It wasn’t the size of the U.S. budget deficits or how much Treasury debt
China now buys that made Tim Geithner blush in Beijing this morning.
During his maiden visit to China as U.S. Treasury Secretary, Geithner visited Peking University to give a speech and answer a series of probing questions
from students. The school “Beida,” as the Chinese call it is
probably the country’s premier university, and in 1981, after his sophomore
year at Dartmouth, Geithner did an eight-week program in Mandarin there. After
his speech today, one of his old teachers produced a photo of Geithner from
that summer: it showed the future Treasury Secretary looking anything but
buttoned down. Dressed in a T shirt and sporting a head of unruly, curly
hair, he was photographed in front of Beijing’s main railway
station before he departed on a trip to Beidaihe, the seaside resort to which
Beijing residents flock to beat the oppressive summer heat in China’s capital.
Surf’s up, dude. The audience of 150 students laughed as Geithner, grinning
sheepishly, accepted the photo.
As light as this moment was, it served to underscore a point Geithner will
make many times on this trip and any other time he comes to Asia in his new
job: this is the region of the world, more than any other, that helped shape
Geithner’s worldview. His father Peter was a senior executive running Asia
programs for the Ford Foundation, and as a boy Geithner lived in India
and Thailand. In college he studied both Mandarin and Japanese, and as he told
the students this morning, his two summers in Beijing helped convince him that “I wanted to work for my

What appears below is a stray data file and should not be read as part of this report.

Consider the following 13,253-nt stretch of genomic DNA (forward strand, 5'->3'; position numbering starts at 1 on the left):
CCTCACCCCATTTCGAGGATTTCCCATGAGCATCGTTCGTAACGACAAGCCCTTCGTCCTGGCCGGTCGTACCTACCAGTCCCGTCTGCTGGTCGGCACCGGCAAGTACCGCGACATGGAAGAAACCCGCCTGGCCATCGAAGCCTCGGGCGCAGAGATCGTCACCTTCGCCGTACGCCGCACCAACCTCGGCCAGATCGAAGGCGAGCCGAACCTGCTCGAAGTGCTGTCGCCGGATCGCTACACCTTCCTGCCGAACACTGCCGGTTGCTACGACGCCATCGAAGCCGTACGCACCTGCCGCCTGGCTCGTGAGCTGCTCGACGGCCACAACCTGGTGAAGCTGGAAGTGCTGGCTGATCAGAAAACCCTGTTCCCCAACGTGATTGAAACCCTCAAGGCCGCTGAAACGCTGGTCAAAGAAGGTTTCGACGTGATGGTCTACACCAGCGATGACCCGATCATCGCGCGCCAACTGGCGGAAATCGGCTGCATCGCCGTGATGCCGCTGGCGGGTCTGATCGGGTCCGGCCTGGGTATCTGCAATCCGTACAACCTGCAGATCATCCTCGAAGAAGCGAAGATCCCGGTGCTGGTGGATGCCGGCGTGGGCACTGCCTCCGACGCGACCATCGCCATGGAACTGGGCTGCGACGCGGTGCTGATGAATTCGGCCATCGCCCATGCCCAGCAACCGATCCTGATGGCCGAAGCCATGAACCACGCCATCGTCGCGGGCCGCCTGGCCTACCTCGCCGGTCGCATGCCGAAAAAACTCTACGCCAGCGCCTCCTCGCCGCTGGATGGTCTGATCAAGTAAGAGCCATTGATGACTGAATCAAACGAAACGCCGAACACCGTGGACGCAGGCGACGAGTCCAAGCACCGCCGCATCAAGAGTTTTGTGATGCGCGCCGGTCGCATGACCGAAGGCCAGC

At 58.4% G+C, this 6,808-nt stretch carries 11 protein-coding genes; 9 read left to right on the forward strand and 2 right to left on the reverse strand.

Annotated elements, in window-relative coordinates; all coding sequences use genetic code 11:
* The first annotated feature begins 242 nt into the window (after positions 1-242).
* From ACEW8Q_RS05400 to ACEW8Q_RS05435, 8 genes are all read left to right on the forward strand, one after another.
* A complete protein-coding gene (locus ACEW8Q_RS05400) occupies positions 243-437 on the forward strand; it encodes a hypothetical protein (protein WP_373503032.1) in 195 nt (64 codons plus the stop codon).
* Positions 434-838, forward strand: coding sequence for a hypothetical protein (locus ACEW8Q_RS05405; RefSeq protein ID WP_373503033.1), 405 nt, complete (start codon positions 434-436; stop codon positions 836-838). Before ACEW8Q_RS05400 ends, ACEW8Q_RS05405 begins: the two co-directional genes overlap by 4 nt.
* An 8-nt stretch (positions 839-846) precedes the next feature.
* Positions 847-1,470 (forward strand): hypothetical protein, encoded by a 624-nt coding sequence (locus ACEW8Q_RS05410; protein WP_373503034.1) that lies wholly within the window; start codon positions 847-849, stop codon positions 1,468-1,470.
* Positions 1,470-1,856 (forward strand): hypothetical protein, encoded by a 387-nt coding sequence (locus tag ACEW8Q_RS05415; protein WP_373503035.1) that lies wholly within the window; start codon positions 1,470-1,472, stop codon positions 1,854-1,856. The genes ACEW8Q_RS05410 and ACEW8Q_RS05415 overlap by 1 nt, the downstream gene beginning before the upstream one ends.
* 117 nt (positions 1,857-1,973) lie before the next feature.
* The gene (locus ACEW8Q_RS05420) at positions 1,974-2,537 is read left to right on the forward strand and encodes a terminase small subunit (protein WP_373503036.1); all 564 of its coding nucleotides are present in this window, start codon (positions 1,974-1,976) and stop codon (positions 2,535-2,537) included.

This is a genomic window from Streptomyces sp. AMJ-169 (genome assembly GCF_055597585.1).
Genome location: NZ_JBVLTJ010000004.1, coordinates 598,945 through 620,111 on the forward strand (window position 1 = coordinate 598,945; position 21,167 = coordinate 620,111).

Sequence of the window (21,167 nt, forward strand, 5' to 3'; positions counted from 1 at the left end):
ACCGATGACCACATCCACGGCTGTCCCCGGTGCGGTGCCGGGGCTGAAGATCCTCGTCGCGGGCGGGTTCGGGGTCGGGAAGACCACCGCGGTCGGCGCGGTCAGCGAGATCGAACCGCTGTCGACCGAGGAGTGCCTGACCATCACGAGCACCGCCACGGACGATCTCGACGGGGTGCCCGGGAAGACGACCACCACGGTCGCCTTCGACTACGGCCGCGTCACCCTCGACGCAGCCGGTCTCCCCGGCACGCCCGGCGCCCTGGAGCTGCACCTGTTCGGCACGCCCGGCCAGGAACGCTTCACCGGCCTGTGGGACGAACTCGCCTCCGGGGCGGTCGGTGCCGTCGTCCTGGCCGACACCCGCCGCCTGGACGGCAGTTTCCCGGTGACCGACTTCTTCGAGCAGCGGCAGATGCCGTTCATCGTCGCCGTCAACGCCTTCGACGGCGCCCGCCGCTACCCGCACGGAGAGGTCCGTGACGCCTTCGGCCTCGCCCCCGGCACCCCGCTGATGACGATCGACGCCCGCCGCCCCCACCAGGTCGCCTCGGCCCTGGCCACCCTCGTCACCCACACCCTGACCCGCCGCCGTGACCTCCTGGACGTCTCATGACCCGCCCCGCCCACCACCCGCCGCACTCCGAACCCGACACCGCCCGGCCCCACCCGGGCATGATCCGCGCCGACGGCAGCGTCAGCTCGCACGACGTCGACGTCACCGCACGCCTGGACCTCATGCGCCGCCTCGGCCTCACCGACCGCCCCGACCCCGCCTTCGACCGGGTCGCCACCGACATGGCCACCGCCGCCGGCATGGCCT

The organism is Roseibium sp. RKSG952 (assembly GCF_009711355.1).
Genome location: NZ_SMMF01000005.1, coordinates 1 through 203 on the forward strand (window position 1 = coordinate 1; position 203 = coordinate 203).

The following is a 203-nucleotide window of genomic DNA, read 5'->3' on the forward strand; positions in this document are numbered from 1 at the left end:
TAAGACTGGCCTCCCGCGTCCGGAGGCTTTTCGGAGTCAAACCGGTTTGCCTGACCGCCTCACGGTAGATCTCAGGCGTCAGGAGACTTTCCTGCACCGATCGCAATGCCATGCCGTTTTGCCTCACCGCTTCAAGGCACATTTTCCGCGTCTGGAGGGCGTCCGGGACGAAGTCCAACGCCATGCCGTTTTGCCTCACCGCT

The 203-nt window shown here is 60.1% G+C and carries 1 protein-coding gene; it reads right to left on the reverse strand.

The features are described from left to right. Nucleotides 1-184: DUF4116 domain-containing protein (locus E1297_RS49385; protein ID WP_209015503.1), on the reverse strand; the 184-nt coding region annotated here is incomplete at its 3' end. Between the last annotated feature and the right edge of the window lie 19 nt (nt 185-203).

government, and help to shape its policy toward this part of the world.”
By the early 1990s, Geithner was deputy Treasury attaché in the Tokyo
embassy. Barely 30, he played an outsize role in key trade negotiations for
someone so young. By the late ’90s, he was in Washington, helping both
Lawrence Summers, now President Obama’s chief economic adviser, and then
Treasury Secretary Robert Rubin deal with the Asian financial crisis that
flattened economies in the region.
The depth of his Asia experience and the sense that he understands the
concerns of policymakers on this side of the Pacific are now of paramount
importance. Chinese leaders have expressed deep concerns about the Obama
Administration’s efforts to shore up companies and the economy with
massive government spending programs, and it is up to Geithner to provide
assurances that the value of China’s vast holdings of U.S. bonds will not
be debased as a result of America’s rising deficits. Indeed, a question
Geithner heard from a bright young Peking University student is the same one he’ll
hear on Tuesday, when he is scheduled to meet with Chinese President Hu Jintao and
Prime Minister Wen Jiabao: How safe are Chinese investments in U.S. Treasury
“Very safe,” Geithner quickly reassured the student
questioner, as the audience laughed. Despite the surge in spending to deal
with the financial crisis, the Obama Administration is committed to getting
the fiscal deficit back down to a level that “is sustainable over the medium
term,” Geithner said.
The students didn’t press him this morning on how, exactly, the U.S. will
do that, or what “the medium term” means. That’s what the Chinese leadership
wants to know, though, and they no doubt started asking later in the day, when Geithner met with Vice Premier Wang Qishan and Zhou Xiaochuan, the
governor of the China’s central bank.
Establishing yourself as an old friend, as Geithner did this morning, is
always good for street cred in China. In these treacherous economic times,
though, having persuasive, detailed answers will be even better.
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